Craig Calcaterra

Blogger at NBC Sport.com's HardballTalk. Recovering litigator. Rake. Scoundrel. Notorious Man-About-Town.
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And That Happened: Monday’s scores and highlights

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Here are the scores. Here are the highlights:

Rangers 6, Astros 5: Rougned Odor hit a walkoff RBI double. Quite the knockout punch. The Rangers so thoroughly own the Astros right now that Houston has to ask permission before making any renovations at Minute Maid Park and have to pay them $30 extra a month if they want to keep a pet around.

Yankees 5, Angels 2: Carlos Beltran hit a three-run homer, breaking a 2-2 tie in the eighth. After the game he said “The plan isn’t to go out and hit homers. It’s a terrible plan.” This is sort of like how I tell my kids it’s horrible to sit in front of the computer all day. Do as Carlos Beltran and I say, not as Carlos Beltran and I do. We’re creating monsters.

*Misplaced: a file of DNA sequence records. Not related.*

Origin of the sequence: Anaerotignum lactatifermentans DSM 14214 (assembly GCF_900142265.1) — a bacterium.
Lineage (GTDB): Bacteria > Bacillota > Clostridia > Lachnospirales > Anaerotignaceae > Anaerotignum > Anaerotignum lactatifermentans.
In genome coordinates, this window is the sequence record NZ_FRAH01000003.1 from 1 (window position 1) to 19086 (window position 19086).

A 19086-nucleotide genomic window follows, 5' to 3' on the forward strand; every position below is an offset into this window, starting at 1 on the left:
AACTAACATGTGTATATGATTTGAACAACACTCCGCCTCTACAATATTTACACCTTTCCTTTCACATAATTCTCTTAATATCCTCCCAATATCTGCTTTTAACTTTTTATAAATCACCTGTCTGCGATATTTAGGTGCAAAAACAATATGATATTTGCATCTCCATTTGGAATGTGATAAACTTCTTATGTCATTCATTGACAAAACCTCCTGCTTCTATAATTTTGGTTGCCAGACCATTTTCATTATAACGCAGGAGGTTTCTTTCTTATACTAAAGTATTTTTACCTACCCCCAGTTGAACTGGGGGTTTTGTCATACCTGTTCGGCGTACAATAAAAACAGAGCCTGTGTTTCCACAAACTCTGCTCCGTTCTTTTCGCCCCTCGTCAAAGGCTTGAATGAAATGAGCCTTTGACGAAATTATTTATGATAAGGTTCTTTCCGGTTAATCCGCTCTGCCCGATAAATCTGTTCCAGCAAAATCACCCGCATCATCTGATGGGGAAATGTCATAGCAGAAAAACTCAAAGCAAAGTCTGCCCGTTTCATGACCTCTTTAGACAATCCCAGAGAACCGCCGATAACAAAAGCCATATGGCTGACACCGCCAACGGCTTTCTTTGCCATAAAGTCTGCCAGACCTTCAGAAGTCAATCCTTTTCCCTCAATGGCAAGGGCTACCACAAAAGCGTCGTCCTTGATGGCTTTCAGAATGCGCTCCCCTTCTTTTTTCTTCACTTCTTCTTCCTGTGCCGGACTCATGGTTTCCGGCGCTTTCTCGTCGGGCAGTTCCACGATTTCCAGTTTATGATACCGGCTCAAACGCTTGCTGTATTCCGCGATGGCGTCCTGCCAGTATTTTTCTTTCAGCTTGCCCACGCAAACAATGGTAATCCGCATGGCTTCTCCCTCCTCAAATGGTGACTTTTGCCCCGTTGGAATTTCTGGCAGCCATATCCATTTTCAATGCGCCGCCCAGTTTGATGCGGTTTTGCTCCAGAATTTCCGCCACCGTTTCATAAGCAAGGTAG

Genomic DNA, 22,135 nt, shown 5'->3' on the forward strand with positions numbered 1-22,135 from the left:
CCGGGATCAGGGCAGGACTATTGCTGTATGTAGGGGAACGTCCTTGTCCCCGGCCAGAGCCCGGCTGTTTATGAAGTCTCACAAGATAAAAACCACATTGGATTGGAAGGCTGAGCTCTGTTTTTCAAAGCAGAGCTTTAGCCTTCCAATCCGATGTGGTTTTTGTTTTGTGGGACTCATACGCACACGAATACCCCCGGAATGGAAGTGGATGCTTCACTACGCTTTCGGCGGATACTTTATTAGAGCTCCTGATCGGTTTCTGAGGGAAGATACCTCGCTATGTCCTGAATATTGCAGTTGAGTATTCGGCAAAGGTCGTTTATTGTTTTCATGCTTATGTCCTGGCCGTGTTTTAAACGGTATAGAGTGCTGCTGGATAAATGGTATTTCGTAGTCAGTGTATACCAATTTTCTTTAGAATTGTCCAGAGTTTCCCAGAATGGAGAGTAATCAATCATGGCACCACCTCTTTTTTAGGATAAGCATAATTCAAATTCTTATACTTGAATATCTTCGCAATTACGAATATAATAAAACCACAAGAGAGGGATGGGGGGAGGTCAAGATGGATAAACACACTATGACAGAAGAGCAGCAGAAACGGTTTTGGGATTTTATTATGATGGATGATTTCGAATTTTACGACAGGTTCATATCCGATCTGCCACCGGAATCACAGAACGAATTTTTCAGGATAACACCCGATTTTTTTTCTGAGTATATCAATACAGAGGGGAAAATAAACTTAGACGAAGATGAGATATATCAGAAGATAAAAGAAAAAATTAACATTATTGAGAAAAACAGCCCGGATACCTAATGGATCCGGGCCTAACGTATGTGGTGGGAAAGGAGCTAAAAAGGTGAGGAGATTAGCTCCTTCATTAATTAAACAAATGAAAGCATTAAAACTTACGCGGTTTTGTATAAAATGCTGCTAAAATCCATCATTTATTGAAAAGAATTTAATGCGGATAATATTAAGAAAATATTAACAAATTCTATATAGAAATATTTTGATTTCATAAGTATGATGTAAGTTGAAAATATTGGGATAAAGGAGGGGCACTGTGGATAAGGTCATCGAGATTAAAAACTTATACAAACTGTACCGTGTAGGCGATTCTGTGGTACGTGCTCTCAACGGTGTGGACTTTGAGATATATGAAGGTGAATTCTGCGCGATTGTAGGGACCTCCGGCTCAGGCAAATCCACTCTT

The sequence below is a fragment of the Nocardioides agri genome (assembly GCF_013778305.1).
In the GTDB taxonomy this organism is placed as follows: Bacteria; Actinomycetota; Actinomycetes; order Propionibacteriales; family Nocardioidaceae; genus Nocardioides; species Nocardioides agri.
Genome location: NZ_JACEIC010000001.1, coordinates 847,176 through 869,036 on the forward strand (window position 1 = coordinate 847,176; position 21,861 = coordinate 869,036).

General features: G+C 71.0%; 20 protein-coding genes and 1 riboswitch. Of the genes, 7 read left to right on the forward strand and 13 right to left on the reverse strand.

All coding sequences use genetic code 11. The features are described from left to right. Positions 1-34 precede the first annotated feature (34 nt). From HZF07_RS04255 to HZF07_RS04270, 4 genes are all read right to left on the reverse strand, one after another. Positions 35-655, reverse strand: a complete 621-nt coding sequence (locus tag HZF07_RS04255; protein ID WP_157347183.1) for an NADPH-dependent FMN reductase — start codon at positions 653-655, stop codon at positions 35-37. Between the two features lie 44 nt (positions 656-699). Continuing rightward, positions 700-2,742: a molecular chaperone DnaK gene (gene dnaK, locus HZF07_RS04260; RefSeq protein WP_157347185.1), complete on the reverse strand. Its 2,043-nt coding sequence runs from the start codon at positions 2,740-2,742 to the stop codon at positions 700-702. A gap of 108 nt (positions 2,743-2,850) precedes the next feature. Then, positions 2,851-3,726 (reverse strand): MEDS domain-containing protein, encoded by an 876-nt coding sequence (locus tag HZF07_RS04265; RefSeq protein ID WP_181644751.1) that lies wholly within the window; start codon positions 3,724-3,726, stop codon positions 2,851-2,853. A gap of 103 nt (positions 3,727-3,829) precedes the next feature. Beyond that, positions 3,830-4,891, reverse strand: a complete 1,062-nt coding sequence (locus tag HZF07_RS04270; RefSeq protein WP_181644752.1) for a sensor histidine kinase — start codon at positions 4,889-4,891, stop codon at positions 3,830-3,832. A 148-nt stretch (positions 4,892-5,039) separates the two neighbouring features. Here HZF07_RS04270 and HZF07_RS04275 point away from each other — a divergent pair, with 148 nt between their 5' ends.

Orioles 4, Royals 1: Mark Trumbo, Matt Wieters and Manny Machado all went deep as the Orioles take their fifth win in six games, all of which were come-from-behind victories.  Quite a week for O’s starter Mike Wright. Last time out he got shelled by Boston and was sent down to the minors. He was recalled the next day due to an injury and was given a second chance and all he did was allow one run on five hits over seven innings against the World Series champs. Five straight losses for the Royals, who are probably going to file a lawsuit against the Orioles today for infringing on their “relentless” patent.

Tigers 11, Blue Jays 0: The Tigers jumped all over J.A. Happ early, grabbing a 6-0 lead by the third inning thanks to homers from James McCann and Justin Upton. The two of them would combine for six RBI in all. Rookie Michael Fulmer remained impressive, tossing six shutout innings. He’s won four straight, allowing just one run, in total, over those four games.